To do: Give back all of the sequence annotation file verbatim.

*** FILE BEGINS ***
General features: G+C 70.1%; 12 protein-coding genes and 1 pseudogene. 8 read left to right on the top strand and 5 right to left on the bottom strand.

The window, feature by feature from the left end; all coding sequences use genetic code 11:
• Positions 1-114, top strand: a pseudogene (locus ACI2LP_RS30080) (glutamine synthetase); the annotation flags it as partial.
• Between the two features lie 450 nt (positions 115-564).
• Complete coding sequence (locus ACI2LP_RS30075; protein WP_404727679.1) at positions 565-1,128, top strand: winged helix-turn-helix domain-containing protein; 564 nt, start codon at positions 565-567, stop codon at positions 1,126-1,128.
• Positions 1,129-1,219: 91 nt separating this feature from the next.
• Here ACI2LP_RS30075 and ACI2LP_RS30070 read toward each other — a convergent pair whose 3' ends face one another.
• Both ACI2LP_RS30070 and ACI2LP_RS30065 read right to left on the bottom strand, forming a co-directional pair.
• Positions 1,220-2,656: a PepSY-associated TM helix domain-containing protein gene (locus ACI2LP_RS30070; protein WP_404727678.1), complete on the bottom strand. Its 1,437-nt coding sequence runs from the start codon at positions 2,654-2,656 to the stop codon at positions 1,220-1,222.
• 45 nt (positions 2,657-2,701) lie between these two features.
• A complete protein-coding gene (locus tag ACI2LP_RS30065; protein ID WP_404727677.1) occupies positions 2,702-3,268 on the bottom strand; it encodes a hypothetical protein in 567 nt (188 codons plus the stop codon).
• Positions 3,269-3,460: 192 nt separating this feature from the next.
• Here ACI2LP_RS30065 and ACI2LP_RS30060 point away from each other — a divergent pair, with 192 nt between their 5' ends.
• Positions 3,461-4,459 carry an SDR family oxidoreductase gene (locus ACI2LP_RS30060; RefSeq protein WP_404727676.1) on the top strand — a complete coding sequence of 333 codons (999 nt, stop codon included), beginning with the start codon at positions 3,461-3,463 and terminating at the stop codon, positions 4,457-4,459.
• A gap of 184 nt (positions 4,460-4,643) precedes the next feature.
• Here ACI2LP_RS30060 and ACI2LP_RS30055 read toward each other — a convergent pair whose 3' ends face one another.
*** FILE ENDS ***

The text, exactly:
General features: G+C 70.1%; 12 protein-coding genes and 1 pseudogene. 8 read left to right on the top strand and 5 right to left on the bottom strand.

The window, feature by feature from the left end; all coding sequences use genetic code 11:
• Positions 1-114, top strand: a pseudogene (locus ACI2LP_RS30080) (glutamine synthetase); the annotation flags it as partial.
• Between the two features lie 450 nt (positions 115-564).
• Complete coding sequence (locus ACI2LP_RS30075; protein WP_404727679.1) at positions 565-1,128, top strand: winged helix-turn-helix domain-containing protein; 564 nt, start codon at positions 565-567, stop codon at positions 1,126-1,128.
• Positions 1,129-1,219: 91 nt separating this feature from the next.
• Here ACI2LP_RS30075 and ACI2LP_RS30070 read toward each other — a convergent pair whose 3' ends face one another.
• Both ACI2LP_RS30070 and ACI2LP_RS30065 read right to left on the bottom strand, forming a co-directional pair.
• Positions 1,220-2,656: a PepSY-associated TM helix domain-containing protein gene (locus ACI2LP_RS30070; protein WP_404727678.1), complete on the bottom strand. Its 1,437-nt coding sequence runs from the start codon at positions 2,654-2,656 to the stop codon at positions 1,220-1,222.
• 45 nt (positions 2,657-2,701) lie between these two features.
• A complete protein-coding gene (locus tag ACI2LP_RS30065; protein ID WP_404727677.1) occupies positions 2,702-3,268 on the bottom strand; it encodes a hypothetical protein in 567 nt (188 codons plus the stop codon).
• Positions 3,269-3,460: 192 nt separating this feature from the next.
• Here ACI2LP_RS30065 and ACI2LP_RS30060 point away from each other — a divergent pair, with 192 nt between their 5' ends.
• Positions 3,461-4,459 carry an SDR family oxidoreductase gene (locus ACI2LP_RS30060; RefSeq protein WP_404727676.1) on the top strand — a complete coding sequence of 333 codons (999 nt, stop codon included), beginning with the start codon at positions 3,461-3,463 and terminating at the stop codon, positions 4,457-4,459.
• A gap of 184 nt (positions 4,460-4,643) precedes the next feature.
• Here ACI2LP_RS30060 and ACI2LP_RS30055 read toward each other — a convergent pair whose 3' ends face one another.